PR is induced by endocrine, whose activation suggests an active ER signaling [37-40]. PR positive tumors comprise 65% to 75% breast cancers and several studies have suggested its clinical implications in the classification of such tumors [41-46]. However, its classification role has been questioned by several researchers due to the lack of evidence supporting its predictive role over ER on endocrine therapeutic response [26, 29, 47]. PR positive tumors are hardly ER negative [47], i.e., 0.2% to 10% depending on the detection methods [16, 48-52]. Thus, strong PR positivity in an ER negative case may indicate a false discovery on ER negativity, which is commonly encountered in routine practice [50]. As demonstrated by Dowsett et al. [31], ER-PR+ patients benefit from endocrine therapy which would be excluded from such treatment if the decision was based on ER status alone. Approximately 40% ER positive tumors are PR negative [53]. ER+PR- tumors are less responsive to endocrine treatment than ER+PR+ tumors [53-56], particularly for metastatic tumors under tamoxifen treatment [44, 45]. Lacking PR expression in ER positive tumors may suggest aberrant growth factor signaling that, in turn, contributes to tamoxifen resistance of such tumors [53-56]. PR is conventionally used together with ER in breast tumor subtyping, i.e., ER+PR+, ER+PR-, ER-PR+, ER-PR- are classified. The double positive group (ER+PR+) comprises 55% to 65% of breast tumors [24, 53, 57], among which 75% to 85% are responsive to endocrine treatment [31]. Compared with the other subgroups, patients of these tumors are associated with older age, lower grade, smaller tumor size and lower mortality rate. The double negative group (ER-PR-) comprises 18% to 25% of the tumors, among which around 85% are of grade 3. These tumors are associated with a higher recurrence rate, lower overall survival and do not respond to endocrine therapy [44, 45, 54, 57-59]. Tumors with concurrent negativity of ER and PR have, in general, good response to preoperative taxane/anthracycline-based regimen. Lots of evidences indicate that tumors of this class are highly heterogeneous [7, 60], which could be sub-divided into many groups based on the status of other markers such as HER2 [19, 20]. The single positive phenotype is consist of ER+PR- and ER-PR+ tumors, each accounting for 12% to 17% [24, 53, 57] and 0.2% to 10% breast cancer patients. Compared with double positive tumors, these cancers are more often of higher histological grade, larger tumor size, and are more likely to be aneuploidy and show higher expression of proliferation-related genes such as epidermal growth factor receptor (EGFR) and HER2 [53, 55]. Tumors with single hormone receptor positivity respond less well to endocrine treatment than those harboring double positive receptors [44, 54, 61], with only 40% responding to hormonal manipulation [31]. The single positive group is reported to show biological features somewhere in between the double positive and double negative groups [53, 62, 63].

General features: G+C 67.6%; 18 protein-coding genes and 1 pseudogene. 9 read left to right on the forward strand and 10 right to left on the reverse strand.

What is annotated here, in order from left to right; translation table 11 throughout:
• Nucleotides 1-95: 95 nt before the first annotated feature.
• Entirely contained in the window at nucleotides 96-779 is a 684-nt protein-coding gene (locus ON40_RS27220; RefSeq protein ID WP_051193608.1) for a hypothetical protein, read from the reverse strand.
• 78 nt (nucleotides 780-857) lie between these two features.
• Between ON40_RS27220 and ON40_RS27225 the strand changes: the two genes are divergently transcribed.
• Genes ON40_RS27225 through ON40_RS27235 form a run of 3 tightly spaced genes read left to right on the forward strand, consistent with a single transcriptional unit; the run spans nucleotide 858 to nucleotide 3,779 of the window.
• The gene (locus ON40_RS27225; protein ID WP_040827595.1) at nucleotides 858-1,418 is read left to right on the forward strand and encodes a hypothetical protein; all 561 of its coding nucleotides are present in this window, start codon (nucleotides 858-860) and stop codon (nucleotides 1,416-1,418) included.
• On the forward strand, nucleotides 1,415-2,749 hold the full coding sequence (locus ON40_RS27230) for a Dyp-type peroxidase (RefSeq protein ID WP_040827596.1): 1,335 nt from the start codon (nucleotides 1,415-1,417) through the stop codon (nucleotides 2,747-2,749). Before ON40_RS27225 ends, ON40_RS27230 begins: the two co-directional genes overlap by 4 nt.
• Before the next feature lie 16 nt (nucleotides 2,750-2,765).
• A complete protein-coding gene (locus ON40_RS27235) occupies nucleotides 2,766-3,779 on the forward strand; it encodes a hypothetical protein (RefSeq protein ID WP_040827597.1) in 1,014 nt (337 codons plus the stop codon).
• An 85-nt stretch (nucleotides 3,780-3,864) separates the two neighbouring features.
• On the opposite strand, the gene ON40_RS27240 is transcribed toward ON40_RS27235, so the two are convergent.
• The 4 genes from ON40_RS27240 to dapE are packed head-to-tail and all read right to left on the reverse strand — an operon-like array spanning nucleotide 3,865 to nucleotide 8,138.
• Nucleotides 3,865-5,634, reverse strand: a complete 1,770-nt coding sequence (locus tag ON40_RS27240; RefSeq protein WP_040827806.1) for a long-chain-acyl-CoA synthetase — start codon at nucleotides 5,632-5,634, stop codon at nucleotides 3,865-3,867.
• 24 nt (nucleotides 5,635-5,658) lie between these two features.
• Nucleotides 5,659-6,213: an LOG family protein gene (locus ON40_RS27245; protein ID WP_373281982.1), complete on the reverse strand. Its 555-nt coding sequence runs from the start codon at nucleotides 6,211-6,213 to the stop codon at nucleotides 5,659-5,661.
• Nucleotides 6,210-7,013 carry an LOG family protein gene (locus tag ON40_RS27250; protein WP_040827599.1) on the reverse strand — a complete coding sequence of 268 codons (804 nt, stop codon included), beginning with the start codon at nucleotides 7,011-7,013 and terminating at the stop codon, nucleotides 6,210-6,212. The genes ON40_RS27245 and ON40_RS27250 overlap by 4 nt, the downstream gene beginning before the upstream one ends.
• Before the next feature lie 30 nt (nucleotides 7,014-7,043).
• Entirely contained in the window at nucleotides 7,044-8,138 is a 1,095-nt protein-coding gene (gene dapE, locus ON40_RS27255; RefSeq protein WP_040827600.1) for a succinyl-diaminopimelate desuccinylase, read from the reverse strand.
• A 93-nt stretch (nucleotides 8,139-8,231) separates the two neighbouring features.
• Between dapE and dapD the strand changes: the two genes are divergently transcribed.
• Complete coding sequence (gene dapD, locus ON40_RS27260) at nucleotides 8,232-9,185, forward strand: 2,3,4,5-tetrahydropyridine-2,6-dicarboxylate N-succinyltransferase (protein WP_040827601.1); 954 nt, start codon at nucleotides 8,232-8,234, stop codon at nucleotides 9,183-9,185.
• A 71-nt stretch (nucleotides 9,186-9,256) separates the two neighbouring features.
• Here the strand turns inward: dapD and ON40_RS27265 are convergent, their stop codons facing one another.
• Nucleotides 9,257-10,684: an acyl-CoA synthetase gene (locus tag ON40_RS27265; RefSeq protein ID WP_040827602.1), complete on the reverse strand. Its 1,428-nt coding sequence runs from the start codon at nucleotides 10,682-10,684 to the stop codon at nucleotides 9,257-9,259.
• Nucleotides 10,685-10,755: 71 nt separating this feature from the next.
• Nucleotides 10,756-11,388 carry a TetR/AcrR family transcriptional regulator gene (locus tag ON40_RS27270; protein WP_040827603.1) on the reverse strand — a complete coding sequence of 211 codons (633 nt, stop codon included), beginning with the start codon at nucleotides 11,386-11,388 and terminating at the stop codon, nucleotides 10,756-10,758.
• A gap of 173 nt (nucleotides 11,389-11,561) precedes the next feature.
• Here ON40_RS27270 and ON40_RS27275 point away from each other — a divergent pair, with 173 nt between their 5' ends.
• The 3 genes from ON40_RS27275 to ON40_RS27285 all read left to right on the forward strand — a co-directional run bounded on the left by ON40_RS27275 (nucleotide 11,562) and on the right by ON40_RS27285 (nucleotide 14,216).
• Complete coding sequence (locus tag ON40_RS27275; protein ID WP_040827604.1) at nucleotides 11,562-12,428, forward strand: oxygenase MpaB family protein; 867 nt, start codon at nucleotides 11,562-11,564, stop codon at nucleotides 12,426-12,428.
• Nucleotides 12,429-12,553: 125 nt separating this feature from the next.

Instead of using the binary representation, i.e., positive and negative, to define the receptor status in subtyping, the expression levels of ER and PR have been used to predict tumors' response to endocrine therapy [64]. Two categories of ER+PR+ tumors are reported, i.e., tumors over-expressing both ER and PR (ER > 50% and PR > 50%) and tumors expressing low levels of either or both receptors (10% < ER < 50% or PR < 50%), where the first category is highly sensitive to hormone treatment and the second is incompletely endocrine responsive [64]. The ER-/PR- group (ER < 10% and PR < 10%), on the other hand, is not shown to be beneficial from endocrine therapy [64]. A meta-analysis shows that the benefit of women from 5 years' tamoxifen treatment is proportional to the level of ER [29]. Further, Stendahl et al. recommend the use of a fractioned rather than dichotomized immunohistochemical evaluation of both ER and PR in the clinical practice [42].